Sexual orientation and the military of the United Kingdom
Gay and lesbian citizens have been allowed to serve openly in the Her Majesty's Armed Forces since 2000. The United Kingdom's policy is to allow homosexual men, lesbians and transgender personnel to serve openly, and discrimination on a sexual orientation basis is forbidden. It is also forbidden for someone to pressure LGBT people to come out. All personnel are subject to the same rules against sexual harassment, regardless of gender or sexual orientation.
Stonewall, a British LGB rights pressure group, spearheaded the movement to rescind British military prohibitions against openly-LGB servicemembers. It began when Robert Ely, who had served in the British Army for seventeen years, approached Stonewall. The discovery of a letter had led to his sexual orientation being disclosed and he was subjected to an investigation and thrown out of the army.
In 1998, Stonewall was approached by Jeanette Smith, who had been thrown out of the Royal Air Force, and Duncan Lustig Prean, a Royal Navy commander who was being dismissed. They asked Stonewall to arrange legal representation, leading to a long battle through the courts with Graham Grady and John Beckett also joining the case. Although the judges in the High Court and Court of Appeal said that they felt the ban was not justified they could not overturn it and Stonewall had to take the case to Strasbourg and the European Court of Human Rights before winning it. (According to a national opinion poll published a week before the ruling, the ban had been opposed by 68% of Britons.) The judgment of the Court was a vindication of the rights of lesbians and gay men and the Labour government of the time immediately announced that they would lift the ban. This took place on 12 January 2000, and a new general code of sexual conduct was introduced.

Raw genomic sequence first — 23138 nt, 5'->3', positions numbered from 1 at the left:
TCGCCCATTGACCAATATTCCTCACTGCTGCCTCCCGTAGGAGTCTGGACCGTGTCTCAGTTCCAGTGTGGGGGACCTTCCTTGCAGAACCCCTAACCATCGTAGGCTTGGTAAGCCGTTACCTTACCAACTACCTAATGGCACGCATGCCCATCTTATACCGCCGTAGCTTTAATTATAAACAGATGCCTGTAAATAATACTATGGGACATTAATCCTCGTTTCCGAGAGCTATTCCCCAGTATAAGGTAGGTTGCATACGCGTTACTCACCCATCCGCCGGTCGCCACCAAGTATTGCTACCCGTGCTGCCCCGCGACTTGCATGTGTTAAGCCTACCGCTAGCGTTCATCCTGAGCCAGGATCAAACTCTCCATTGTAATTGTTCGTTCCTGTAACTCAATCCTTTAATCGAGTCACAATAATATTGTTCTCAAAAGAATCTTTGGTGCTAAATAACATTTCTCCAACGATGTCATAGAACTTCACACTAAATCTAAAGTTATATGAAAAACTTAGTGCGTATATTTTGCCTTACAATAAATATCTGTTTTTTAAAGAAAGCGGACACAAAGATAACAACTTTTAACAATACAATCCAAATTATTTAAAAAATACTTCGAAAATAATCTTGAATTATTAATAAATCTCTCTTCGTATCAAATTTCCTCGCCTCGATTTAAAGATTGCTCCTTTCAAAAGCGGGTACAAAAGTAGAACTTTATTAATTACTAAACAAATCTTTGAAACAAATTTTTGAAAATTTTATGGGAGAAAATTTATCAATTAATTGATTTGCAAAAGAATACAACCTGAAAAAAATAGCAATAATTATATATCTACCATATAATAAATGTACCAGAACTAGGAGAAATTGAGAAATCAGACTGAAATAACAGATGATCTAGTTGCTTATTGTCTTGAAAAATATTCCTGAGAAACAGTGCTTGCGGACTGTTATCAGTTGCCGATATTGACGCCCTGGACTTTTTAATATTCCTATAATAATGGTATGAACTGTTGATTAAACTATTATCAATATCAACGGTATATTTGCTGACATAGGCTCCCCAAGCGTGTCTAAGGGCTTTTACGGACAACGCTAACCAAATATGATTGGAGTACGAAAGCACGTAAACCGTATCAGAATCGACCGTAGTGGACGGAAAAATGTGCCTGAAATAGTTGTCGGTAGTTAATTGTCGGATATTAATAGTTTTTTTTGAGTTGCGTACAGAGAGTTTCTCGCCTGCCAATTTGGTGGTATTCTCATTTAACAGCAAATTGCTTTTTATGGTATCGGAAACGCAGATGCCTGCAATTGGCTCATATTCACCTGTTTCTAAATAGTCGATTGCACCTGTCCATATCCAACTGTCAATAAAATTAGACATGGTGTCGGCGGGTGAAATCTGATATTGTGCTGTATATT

In February 2005, the Royal Navy joined Stonewall's Diversity Champions programme, followed in November 2006 by the Royal Air Force and by the British Army, the largest of the three services, in June 2008, to promote good working conditions for all existing and potential employees and to ensure equal treatment for those who are lesbian, gay and bisexual.
At London Pride 2008, all three armed services marched in uniform for the first time. All three services openly recruit at gay pride events, recognise civil partnerships as equal to marriage and enjoy support for homosexual personnel at the very highest levels.
The British military actively recruits gay men and lesbians, all three services have deployed recruiting teams to gay pride events, and punishes any instance of intolerance or bullying. The Royal Navy advertises for recruits in gay magazines and has allowed gay sailors to hold civil partnership ceremonies on board ships and, since 2006, to march in full naval uniform at a gay pride marches. British Army and Royal Air Force personnel could march but had to wear civilian clothes until 2008, now all military personnel are permitted to attend Gay Pride marches in uniform.